Adilack: I currently have 25 tattoos. I am going to have a head piece very soon and as many as I can in the future. I used to wish to be transparent but as I grew older I realised I should be proud of who I am. Getting them means being stared at, feared, appear intimidating – and those reactions make me feel alive. Other people’s looks reminds me that I exist. So far my right leg is covered with symbols I grew up seeing in my Asian household. A dragon, a tiger… my left leg is for fun. I let my friends experiment on it. My left arm is for things I am passionate about such as fashion, mangas… and my torso is for everything that I think resembles my personality such as a three headed Oni (Japanese demons) [he laughs].

Park Hyungi: I have lost count, especially because I tattoo too. I often do trades with other artists or tattoo myself. I probably have over a hundred by now. I used to get one at every significant moment in my life, such as my neck tattoo which is a huge talisman in red that I got when my parents disowned me for the fourth or fifth time. It was my way of revolting. I thought “there is nothing you can do about it” [she laughs]. Now I just want to fill up the space. I am an all-or-nothing kind of person. Most, if not all of them, are things I identify with. In either black or red. Many of them are related to Korean shamanism. As a tattoo artist, I have about 80 per cent of my clients that are Asians. I think that’s because there weren’t many Asian artists, especially women, back when I started getting/doing them. It feels kind of wrong to get an Asian tattoo done by a white dude. To me, it’s just a way of regaining control over my own body. Also, a way to scare off men [she laughs] because I have no desire to be conventionally attractive and do not want their attention.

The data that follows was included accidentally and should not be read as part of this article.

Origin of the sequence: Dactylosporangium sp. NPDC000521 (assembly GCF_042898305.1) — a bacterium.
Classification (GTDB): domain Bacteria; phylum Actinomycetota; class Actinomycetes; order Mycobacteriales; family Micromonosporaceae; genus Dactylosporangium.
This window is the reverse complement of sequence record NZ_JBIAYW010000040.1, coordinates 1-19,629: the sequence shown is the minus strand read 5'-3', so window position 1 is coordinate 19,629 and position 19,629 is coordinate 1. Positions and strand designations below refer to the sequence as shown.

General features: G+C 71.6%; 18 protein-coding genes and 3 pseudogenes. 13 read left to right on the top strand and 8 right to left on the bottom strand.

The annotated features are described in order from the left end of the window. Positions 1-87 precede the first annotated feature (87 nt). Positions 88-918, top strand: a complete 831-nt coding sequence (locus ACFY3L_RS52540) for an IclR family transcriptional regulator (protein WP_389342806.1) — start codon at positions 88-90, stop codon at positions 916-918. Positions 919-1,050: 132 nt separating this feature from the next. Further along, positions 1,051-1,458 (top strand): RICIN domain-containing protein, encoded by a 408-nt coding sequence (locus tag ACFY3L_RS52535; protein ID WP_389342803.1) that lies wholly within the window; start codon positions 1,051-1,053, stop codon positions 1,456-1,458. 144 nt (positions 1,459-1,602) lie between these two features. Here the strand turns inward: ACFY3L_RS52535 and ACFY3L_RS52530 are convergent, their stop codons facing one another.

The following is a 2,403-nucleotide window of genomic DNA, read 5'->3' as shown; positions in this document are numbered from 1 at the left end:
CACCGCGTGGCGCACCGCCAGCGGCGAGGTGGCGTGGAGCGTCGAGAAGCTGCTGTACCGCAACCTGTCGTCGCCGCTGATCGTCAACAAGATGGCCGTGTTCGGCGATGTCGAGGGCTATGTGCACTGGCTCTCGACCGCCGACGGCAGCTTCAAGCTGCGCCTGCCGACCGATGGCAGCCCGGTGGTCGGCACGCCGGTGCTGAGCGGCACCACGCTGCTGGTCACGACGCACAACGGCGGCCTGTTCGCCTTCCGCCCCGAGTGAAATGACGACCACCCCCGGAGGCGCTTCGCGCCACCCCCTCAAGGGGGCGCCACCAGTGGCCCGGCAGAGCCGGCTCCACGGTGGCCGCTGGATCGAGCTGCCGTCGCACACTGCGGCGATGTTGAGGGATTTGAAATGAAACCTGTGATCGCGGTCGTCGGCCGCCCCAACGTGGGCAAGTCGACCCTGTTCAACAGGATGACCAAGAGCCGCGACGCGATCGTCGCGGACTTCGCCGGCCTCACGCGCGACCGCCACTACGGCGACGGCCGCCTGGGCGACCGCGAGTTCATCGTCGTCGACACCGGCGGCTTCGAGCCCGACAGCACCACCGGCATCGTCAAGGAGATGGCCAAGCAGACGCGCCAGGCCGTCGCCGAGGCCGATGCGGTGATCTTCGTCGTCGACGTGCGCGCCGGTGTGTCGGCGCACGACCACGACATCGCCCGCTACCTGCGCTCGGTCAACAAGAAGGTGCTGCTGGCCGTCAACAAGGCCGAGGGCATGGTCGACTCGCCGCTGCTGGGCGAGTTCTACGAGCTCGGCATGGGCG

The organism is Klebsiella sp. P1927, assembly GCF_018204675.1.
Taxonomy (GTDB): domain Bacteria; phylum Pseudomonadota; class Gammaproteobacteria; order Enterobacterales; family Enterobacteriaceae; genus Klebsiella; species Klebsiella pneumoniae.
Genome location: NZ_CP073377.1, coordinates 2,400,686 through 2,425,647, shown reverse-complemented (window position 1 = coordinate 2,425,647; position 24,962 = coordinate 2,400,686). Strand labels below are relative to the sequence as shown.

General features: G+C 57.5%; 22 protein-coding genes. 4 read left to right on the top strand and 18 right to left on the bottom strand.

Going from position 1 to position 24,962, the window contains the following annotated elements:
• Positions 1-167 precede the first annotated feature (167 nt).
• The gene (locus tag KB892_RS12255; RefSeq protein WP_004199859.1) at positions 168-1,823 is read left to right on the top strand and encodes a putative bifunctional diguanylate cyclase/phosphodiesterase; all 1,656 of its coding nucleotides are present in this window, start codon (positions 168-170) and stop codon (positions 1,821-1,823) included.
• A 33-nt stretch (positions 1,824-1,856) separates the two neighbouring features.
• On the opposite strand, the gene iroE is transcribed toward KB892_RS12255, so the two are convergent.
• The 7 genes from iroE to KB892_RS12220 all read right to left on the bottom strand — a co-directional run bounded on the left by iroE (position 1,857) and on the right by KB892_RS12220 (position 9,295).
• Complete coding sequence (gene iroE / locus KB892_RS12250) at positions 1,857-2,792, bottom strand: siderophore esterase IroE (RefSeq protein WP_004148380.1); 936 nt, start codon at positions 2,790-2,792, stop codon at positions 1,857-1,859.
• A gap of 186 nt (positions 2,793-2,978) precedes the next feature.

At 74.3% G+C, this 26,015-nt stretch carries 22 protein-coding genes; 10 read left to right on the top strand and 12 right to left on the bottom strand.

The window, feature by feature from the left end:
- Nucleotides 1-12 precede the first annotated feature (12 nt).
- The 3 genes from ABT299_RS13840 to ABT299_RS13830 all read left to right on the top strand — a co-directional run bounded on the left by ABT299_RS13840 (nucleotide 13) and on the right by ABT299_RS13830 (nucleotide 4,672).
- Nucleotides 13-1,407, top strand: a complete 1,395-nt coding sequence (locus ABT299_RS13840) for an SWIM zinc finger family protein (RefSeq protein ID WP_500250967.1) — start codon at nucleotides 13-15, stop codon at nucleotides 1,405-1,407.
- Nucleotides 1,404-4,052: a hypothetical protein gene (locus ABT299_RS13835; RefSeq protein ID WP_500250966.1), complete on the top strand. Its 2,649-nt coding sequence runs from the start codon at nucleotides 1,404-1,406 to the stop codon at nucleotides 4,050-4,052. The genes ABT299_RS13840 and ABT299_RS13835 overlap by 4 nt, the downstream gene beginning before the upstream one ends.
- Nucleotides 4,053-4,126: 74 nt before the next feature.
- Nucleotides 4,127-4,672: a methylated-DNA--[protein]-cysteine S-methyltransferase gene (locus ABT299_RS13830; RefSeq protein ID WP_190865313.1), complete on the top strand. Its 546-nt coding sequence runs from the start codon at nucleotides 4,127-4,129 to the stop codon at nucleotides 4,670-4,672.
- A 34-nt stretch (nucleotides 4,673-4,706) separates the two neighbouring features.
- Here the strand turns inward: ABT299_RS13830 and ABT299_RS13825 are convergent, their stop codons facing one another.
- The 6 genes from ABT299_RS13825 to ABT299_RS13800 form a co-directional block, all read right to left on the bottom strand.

In a way, they are your weapons against the world?

Adilack: Yes, totally.

Park Hyungi: I would say so, yes.

The page could not be loaded!